London to build memorial for Sikh soldiers to honour their sacrifices in world wars for Britain
LONDON - The Theresa May government on Tuesday approved building a memorial in London to honour the sacrifices and contribution of Sikh servicemen who fought in the two world wars for Britain and its allies.
The decision meets a major demand of the Sikh community. The announcement of erecting the Sikh war memorial was made by Communities secretary Sajid Javid. A suitable site will now be selected by a working group following a campaign by the first Sikh MP in British parliamentary history, Tanmanjeet Singh Dhesi (Labour).
“The part played by Sikh servicemen really stands out – a contribution that’s all the more remarkable when you consider that these brave men travelled thousands of miles to fight for a country that wasn’t their own,” said Javid.
Once the site is identified and a memorial agreed upon, the government said it will provide funding towards the project.
Javid added: “We are indebted to all those servicemen who volunteered to serve and fought to defend the freedoms we enjoy today. That’s why a Sikh war memorial in our nation’s capital will honour their sacrifice and ensure that this part of our shared history is never forgotten. So I am delighted to get behind this campaign and ensure its success.”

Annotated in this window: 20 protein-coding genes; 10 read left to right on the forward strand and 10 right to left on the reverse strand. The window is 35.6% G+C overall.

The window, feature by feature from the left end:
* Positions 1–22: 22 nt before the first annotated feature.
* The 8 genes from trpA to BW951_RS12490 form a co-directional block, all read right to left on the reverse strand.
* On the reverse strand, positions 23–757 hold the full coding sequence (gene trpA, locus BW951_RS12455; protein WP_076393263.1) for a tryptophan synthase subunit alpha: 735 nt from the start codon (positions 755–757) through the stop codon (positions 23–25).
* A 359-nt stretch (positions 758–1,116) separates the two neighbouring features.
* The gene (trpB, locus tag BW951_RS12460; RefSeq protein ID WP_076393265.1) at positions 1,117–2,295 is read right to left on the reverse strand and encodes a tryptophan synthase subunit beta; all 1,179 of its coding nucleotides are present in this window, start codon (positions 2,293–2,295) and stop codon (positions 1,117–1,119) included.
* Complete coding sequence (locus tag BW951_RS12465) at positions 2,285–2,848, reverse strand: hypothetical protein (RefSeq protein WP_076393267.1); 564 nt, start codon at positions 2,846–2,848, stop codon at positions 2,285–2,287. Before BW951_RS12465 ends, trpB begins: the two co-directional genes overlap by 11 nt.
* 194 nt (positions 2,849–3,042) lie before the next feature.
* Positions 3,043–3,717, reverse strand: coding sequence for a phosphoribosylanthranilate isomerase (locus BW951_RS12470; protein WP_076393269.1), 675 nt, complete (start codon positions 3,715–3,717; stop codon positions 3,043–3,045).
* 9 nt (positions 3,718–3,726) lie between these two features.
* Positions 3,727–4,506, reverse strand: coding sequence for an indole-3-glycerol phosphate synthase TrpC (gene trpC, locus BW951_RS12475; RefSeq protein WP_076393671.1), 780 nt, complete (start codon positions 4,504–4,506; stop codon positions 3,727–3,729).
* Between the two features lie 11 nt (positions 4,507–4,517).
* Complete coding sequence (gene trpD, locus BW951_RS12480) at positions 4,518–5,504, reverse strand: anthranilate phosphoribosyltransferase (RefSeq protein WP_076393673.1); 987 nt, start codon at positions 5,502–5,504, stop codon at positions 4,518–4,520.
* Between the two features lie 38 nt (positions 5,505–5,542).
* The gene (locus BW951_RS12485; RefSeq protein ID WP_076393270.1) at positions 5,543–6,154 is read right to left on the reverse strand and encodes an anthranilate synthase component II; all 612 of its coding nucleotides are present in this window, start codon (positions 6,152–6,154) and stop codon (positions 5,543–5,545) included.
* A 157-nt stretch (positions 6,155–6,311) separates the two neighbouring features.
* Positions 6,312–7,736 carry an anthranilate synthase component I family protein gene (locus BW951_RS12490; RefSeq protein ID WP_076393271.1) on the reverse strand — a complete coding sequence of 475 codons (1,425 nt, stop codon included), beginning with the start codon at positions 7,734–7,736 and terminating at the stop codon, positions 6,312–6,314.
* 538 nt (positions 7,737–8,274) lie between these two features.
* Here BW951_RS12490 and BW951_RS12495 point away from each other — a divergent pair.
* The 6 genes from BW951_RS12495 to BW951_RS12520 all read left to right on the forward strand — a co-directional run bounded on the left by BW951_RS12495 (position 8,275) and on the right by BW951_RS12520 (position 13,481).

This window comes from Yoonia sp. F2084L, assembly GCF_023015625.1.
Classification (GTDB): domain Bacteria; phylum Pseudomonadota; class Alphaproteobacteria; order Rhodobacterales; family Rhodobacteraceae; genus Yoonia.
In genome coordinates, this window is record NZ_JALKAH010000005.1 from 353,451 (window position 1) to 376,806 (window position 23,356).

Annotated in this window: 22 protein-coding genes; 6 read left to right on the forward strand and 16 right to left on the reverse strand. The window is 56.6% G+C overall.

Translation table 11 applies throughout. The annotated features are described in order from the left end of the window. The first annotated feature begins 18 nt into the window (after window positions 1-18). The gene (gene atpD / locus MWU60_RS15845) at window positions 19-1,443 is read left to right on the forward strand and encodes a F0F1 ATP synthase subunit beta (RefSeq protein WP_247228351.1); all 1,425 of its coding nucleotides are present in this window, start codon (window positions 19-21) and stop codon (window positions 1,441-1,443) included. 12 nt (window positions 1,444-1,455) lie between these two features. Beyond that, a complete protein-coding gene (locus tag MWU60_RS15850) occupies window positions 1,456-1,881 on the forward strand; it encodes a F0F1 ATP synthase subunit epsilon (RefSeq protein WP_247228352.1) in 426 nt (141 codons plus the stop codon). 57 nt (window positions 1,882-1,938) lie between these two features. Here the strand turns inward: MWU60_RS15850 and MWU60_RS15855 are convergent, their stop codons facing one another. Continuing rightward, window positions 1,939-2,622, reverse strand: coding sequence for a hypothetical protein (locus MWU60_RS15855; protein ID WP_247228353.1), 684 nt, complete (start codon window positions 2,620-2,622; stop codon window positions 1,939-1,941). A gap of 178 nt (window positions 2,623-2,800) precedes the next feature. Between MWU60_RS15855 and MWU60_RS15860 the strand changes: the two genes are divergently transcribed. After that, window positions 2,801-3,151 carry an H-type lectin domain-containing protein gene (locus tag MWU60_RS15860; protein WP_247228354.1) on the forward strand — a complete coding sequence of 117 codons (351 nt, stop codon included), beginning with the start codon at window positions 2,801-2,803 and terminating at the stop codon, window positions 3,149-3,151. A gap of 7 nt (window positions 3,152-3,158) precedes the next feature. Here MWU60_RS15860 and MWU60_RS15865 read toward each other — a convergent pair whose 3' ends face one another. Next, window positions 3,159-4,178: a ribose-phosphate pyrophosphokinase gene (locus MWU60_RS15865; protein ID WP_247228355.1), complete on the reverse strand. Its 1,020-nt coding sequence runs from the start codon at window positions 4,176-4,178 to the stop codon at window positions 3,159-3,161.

An official statement highlighted the “extraordinary acts of bravery and sacrifice” of Sikh servicemen in the British armed forces, when hundreds of thousands of them saw active service during the two world wars and in subsequent conflicts.
More than 83,000 turbaned Sikh soldiers gave their lives and more than 100,000 were injured during both world wars.
“Despite making up only two per cent of the Indian population when the First World War broke out, Sikhs accounted for more than 20 per cent of the Indian Army’s manpower. Sikh soldiers from the Punjab and surrounding states saw action in Europe, Africa and the Middle East, most notably on the Western Front and at Gallipoli,” the statement from the ministry of housing, communities and local government said.
It added that on the western front Sikhs fought and died alongside their British, Indian and Commonwealth counterparts; their contribution was essential to the war effort and of the 22 Military Crosses awarded to Indian soldiers, 14 went to Sikhs.